The land along the railroad right-of-way had been granted to the Northern Pacific by the federal government in return for the construction of a northern transcontinental railroad. One requirement of the 1864 Northern Pacific Land Grant was that the railroad had to sell the land that had been granted to it within five years of the completion of the line, in order to encourage settlement.
Among the St. Paul investors was Northern Pacific Railroad President Thomas Oakes (1843-1919). Oakes and several other officials of the Northern Pacific began formulating a scheme to buy land in the Yakima Valley for the purpose of building an irrigation system using Yakima River water in early 1889. Irrigating the land greatly increased its value, and the investors in the Yakima Land and Canal Company hoped to resell the irrigated land at a profit. The investors had been impressed with the quantity and quality of crops grown by a small group of settlers near Union Gap who had constructed a small irrigation system called the Konnewock Ditch and were farming 1,500 acres of irrigated land.
Walter N. Granger was a New York native who from 1884 to 1889 resided in Montana where he was responsible for construction of the Gallatin Canal, the Florence Canal and reservoir, and the Chestnut Canal. Oakes, aware of Granger's irrigation expertise, summoned him to the Yakima Valley in the hope that he would concur with the area's potential for irrigation. After touring the area briefly, Granger did so. Granger and the St. Paul investors hired a corps of engineers headed by J. D. McIntyre to survey the land and determine the best layout for an irrigation system. McIntyre completed his survey on November 2, 1889.
When the Yakima Land and Canal Company was formed, Walter Granger was named president and James Millisch and Albert Kleinschmidt of Helena, Montana, were named secretary and treasurer. Three months later the Northern Pacific Railroad Company purchased two-thirds of the Yakima Land and Canal Company's stock, in effect fulfilling its legal requirement to divest itself of its land by purchasing it itself. The company's name was changed to the Northern Pacific, Kittitas, and Yakima Irrigation Company. Northern Pacific employee Paul Schulze, who headed the railroad's land department, was named president and Walter Granger became vice president and general manager. Granger was charged with creating and implementing the irrigation system.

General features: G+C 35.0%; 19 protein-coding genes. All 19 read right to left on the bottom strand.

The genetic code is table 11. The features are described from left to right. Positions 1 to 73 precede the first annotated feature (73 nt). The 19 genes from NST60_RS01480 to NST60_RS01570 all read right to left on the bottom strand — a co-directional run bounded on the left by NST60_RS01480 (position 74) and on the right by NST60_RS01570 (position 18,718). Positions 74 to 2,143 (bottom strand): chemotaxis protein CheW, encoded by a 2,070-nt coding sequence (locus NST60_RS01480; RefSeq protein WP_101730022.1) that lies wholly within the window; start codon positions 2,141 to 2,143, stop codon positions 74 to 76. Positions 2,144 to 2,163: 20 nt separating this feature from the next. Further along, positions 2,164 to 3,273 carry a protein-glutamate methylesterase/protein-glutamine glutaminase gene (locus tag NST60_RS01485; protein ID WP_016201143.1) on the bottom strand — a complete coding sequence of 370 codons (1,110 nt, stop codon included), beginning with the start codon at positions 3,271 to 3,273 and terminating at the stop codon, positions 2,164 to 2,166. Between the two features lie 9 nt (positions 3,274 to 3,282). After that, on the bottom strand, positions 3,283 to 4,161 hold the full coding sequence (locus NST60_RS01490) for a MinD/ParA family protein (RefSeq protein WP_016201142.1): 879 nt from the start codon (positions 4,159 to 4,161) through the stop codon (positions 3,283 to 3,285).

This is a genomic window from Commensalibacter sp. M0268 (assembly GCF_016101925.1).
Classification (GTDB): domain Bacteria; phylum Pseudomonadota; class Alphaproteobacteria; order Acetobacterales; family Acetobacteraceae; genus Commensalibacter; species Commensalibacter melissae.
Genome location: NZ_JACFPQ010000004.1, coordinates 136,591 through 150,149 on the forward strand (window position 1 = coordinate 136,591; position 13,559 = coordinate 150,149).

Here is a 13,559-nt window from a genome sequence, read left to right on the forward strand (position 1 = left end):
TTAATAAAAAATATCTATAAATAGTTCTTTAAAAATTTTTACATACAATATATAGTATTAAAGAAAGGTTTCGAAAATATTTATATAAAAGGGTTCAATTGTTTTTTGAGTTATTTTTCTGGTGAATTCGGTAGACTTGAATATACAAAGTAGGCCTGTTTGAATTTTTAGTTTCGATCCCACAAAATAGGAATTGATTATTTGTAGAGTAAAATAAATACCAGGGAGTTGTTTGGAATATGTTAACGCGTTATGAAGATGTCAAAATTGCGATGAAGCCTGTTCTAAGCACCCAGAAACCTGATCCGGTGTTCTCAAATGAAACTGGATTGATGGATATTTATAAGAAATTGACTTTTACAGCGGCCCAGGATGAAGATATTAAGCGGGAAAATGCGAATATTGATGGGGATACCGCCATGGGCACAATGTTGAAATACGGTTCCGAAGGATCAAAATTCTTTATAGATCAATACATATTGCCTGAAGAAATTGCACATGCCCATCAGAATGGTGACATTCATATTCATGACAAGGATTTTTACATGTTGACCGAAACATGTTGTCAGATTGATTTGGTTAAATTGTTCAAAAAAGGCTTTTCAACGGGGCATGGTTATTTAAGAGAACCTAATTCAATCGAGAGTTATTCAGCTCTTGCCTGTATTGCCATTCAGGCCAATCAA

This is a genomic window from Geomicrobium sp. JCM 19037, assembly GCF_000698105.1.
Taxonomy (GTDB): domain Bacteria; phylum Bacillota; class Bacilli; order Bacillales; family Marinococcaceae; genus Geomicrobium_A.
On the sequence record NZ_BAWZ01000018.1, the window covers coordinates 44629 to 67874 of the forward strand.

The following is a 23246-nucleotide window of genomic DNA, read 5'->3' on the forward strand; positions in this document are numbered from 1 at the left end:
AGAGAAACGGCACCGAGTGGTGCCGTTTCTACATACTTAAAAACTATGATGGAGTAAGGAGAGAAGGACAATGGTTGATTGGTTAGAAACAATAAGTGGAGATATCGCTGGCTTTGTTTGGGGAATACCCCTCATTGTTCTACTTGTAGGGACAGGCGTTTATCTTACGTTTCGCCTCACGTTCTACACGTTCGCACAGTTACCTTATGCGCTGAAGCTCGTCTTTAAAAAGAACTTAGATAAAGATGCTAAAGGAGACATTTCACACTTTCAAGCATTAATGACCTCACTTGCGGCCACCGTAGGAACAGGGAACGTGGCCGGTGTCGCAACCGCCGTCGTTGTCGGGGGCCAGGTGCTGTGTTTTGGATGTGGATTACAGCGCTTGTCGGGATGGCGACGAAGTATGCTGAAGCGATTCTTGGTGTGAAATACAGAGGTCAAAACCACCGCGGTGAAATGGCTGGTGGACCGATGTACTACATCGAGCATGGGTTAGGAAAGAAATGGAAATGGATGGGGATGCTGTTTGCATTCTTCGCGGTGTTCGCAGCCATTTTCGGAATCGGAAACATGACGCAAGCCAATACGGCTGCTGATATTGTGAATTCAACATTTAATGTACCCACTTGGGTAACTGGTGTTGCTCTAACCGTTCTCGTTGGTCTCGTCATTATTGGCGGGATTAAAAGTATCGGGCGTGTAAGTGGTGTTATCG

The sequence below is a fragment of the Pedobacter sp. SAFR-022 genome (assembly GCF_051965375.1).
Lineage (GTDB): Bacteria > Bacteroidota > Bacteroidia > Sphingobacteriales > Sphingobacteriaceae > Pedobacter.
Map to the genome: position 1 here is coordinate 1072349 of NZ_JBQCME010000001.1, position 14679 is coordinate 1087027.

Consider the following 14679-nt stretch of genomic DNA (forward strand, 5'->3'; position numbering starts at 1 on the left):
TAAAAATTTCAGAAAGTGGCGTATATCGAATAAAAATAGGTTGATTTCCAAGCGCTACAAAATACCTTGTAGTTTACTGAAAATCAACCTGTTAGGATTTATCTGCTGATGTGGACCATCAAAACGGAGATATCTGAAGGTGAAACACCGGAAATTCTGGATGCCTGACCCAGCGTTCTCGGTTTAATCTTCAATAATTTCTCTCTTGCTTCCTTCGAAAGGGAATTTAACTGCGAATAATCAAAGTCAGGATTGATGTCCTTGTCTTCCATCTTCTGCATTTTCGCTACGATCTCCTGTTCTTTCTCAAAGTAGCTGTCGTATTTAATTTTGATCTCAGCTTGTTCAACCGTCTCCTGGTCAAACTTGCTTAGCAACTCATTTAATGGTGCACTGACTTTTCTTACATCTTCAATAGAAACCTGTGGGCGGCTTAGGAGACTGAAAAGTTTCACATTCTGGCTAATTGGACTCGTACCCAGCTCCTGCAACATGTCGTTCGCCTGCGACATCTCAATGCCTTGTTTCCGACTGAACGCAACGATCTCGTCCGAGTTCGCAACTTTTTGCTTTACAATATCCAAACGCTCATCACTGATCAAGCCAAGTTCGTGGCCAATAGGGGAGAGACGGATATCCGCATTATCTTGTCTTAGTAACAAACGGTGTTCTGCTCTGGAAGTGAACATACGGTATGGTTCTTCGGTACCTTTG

The Northern Pacific, Kittitas, and Yakima Irrigation Company hired William Hamilton Hall, a well-known irrigation engineer from California, to verify J. D. McIntyre's findings. The proposed irrigation canal was to be 42 miles long and irrigate 68,000 acres. It was named the Sunnyside Canal. In the midst of construction Walter Granger still found time for romance, marrying Yakima pioneer Maud Thomas in North Yakima in 1891.
On March 26, 1892, company officials, Tacoma Light and Water Company president Theodore Hosmer, Tacoma Land Company president I. W. Anderson, National Geographic Society founder and Moxee ranch owner Gardner Green Hubbard (1822-1897), and other notables arrived at the construction site from Tacoma on Paul Schulze's private train car and celebrated the completion of the first 25 miles. Doris Allen broke a bottle of champagne over the headgates near Union Gap.
The National Financial Panic of 1893 forced the Northern Pacific to withdraw from the company. Against all odds, Walter Granger managed to continue construction, even when Paul Schulze's financial improprieties and subsequent suicide forced his company into receivership in 1895. In 1900 the Washington Irrigation Company purchased the Sunnyside Canal, and extended the canal from Sunnyside to Prosser. In 1905 the Federal Bureau of Reclamation purchased the Sunnyside Canal and it became part of the Sunnyside Division of the Yakima Project.